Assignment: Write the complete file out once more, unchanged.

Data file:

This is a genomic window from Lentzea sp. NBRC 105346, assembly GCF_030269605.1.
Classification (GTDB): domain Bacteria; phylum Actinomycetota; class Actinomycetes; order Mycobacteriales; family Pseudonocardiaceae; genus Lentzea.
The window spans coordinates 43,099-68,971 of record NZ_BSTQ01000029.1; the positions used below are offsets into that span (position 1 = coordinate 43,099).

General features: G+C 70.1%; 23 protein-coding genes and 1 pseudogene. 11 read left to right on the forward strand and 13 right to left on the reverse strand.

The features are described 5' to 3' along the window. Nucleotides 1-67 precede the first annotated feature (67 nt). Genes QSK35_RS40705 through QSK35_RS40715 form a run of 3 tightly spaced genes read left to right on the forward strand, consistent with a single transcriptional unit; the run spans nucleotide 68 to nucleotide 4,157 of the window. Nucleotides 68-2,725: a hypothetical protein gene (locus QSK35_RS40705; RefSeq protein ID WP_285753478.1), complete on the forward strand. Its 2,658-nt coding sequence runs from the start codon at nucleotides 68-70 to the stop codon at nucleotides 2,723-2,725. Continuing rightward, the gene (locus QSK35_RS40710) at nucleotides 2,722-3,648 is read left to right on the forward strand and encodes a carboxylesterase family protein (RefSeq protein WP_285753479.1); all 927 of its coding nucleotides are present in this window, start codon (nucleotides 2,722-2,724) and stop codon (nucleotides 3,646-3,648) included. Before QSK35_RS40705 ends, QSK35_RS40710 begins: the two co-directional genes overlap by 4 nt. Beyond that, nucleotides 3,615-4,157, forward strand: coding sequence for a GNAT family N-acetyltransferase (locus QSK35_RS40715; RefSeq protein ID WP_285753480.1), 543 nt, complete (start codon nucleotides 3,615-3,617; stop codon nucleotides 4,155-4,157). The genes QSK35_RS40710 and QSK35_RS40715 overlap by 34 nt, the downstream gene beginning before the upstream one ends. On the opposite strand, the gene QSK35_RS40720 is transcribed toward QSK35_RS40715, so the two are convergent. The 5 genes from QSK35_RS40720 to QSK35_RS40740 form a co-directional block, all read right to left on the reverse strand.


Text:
This is a genomic window from Lentzea sp. NBRC 105346, assembly GCF_030269605.1.
Classification (GTDB): domain Bacteria; phylum Actinomycetota; class Actinomycetes; order Mycobacteriales; family Pseudonocardiaceae; genus Lentzea.
The window spans coordinates 43,099-68,971 of record NZ_BSTQ01000029.1; the positions used below are offsets into that span (position 1 = coordinate 43,099).

General features: G+C 70.1%; 23 protein-coding genes and 1 pseudogene. 11 read left to right on the forward strand and 13 right to left on the reverse strand.

The features are described 5' to 3' along the window. Nucleotides 1-67 precede the first annotated feature (67 nt). Genes QSK35_RS40705 through QSK35_RS40715 form a run of 3 tightly spaced genes read left to right on the forward strand, consistent with a single transcriptional unit; the run spans nucleotide 68 to nucleotide 4,157 of the window. Nucleotides 68-2,725: a hypothetical protein gene (locus QSK35_RS40705; RefSeq protein ID WP_285753478.1), complete on the forward strand. Its 2,658-nt coding sequence runs from the start codon at nucleotides 68-70 to the stop codon at nucleotides 2,723-2,725. Continuing rightward, the gene (locus QSK35_RS40710) at nucleotides 2,722-3,648 is read left to right on the forward strand and encodes a carboxylesterase family protein (RefSeq protein WP_285753479.1); all 927 of its coding nucleotides are present in this window, start codon (nucleotides 2,722-2,724) and stop codon (nucleotides 3,646-3,648) included. Before QSK35_RS40705 ends, QSK35_RS40710 begins: the two co-directional genes overlap by 4 nt. Beyond that, nucleotides 3,615-4,157, forward strand: coding sequence for a GNAT family N-acetyltransferase (locus QSK35_RS40715; RefSeq protein ID WP_285753480.1), 543 nt, complete (start codon nucleotides 3,615-3,617; stop codon nucleotides 4,155-4,157). The genes QSK35_RS40710 and QSK35_RS40715 overlap by 34 nt, the downstream gene beginning before the upstream one ends. On the opposite strand, the gene QSK35_RS40720 is transcribed toward QSK35_RS40715, so the two are convergent. The 5 genes from QSK35_RS40720 to QSK35_RS40740 form a co-directional block, all read right to left on the reverse strand.